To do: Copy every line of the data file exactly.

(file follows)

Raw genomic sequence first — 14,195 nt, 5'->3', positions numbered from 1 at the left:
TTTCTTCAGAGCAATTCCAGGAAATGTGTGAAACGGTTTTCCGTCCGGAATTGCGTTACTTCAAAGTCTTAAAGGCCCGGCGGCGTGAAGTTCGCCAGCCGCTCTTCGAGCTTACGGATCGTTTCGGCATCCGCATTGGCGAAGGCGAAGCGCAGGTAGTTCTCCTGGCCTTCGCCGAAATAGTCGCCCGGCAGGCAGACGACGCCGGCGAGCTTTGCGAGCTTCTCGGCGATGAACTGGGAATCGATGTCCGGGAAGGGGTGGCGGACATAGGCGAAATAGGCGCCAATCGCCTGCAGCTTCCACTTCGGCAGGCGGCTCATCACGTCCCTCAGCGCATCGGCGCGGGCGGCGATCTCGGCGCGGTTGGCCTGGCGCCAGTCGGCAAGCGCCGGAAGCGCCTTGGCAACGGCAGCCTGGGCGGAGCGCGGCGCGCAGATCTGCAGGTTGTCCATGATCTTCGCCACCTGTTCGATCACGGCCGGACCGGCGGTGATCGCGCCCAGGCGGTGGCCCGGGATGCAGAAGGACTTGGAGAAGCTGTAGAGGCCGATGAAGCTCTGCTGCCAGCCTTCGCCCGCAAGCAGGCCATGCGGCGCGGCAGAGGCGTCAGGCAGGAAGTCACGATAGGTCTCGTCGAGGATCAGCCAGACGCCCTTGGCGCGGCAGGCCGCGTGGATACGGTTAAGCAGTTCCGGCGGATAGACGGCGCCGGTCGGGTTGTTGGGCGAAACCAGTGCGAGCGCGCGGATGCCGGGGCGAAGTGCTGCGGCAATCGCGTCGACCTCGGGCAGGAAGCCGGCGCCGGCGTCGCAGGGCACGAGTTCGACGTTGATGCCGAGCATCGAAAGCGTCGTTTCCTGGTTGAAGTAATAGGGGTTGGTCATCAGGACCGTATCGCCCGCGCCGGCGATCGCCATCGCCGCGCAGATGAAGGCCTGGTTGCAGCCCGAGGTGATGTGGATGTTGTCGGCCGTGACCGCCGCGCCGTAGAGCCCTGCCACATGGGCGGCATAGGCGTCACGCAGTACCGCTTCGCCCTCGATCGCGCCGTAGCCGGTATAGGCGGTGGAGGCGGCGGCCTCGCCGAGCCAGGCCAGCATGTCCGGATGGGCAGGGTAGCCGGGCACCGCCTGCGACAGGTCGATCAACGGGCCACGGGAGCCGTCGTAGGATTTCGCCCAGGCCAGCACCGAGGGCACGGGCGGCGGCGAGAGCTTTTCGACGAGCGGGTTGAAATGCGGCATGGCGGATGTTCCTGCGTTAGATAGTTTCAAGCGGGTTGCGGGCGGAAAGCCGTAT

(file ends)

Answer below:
Raw genomic sequence first — 14,195 nt, 5'->3', positions numbered from 1 at the left:
TTTCTTCAGAGCAATTCCAGGAAATGTGTGAAACGGTTTTCCGTCCGGAATTGCGTTACTTCAAAGTCTTAAAGGCCCGGCGGCGTGAAGTTCGCCAGCCGCTCTTCGAGCTTACGGATCGTTTCGGCATCCGCATTGGCGAAGGCGAAGCGCAGGTAGTTCTCCTGGCCTTCGCCGAAATAGTCGCCCGGCAGGCAGACGACGCCGGCGAGCTTTGCGAGCTTCTCGGCGATGAACTGGGAATCGATGTCCGGGAAGGGGTGGCGGACATAGGCGAAATAGGCGCCAATCGCCTGCAGCTTCCACTTCGGCAGGCGGCTCATCACGTCCCTCAGCGCATCGGCGCGGGCGGCGATCTCGGCGCGGTTGGCCTGGCGCCAGTCGGCAAGCGCCGGAAGCGCCTTGGCAACGGCAGCCTGGGCGGAGCGCGGCGCGCAGATCTGCAGGTTGTCCATGATCTTCGCCACCTGTTCGATCACGGCCGGACCGGCGGTGATCGCGCCCAGGCGGTGGCCCGGGATGCAGAAGGACTTGGAGAAGCTGTAGAGGCCGATGAAGCTCTGCTGCCAGCCTTCGCCCGCAAGCAGGCCATGCGGCGCGGCAGAGGCGTCAGGCAGGAAGTCACGATAGGTCTCGTCGAGGATCAGCCAGACGCCCTTGGCGCGGCAGGCCGCGTGGATACGGTTAAGCAGTTCCGGCGGATAGACGGCGCCGGTCGGGTTGTTGGGCGAAACCAGTGCGAGCGCGCGGATGCCGGGGCGAAGTGCTGCGGCAATCGCGTCGACCTCGGGCAGGAAGCCGGCGCCGGCGTCGCAGGGCACGAGTTCGACGTTGATGCCGAGCATCGAAAGCGTCGTTTCCTGGTTGAAGTAATAGGGGTTGGTCATCAGGACCGTATCGCCCGCGCCGGCGATCGCCATCGCCGCGCAGATGAAGGCCTGGTTGCAGCCCGAGGTGATGTGGATGTTGTCGGCCGTGACCGCCGCGCCGTAGAGCCCTGCCACATGGGCGGCATAGGCGTCACGCAGTACCGCTTCGCCCTCGATCGCGCCGTAGCCGGTATAGGCGGTGGAGGCGGCGGCCTCGCCGAGCCAGGCCAGCATGTCCGGATGGGCAGGGTAGCCGGGCACCGCCTGCGACAGGTCGATCAACGGGCCACGGGAGCCGTCGTAGGATTTCGCCCAGGCCAGCACCGAGGGCACGGGCGGCGGCGAGAGCTTTTCGACGAGCGGGTTGAAATGCGGCATGGCGGATGTTCCTGCGTTAGATAGTTTCAAGCGGGTTGCGGGCGGAAAGCCGTAT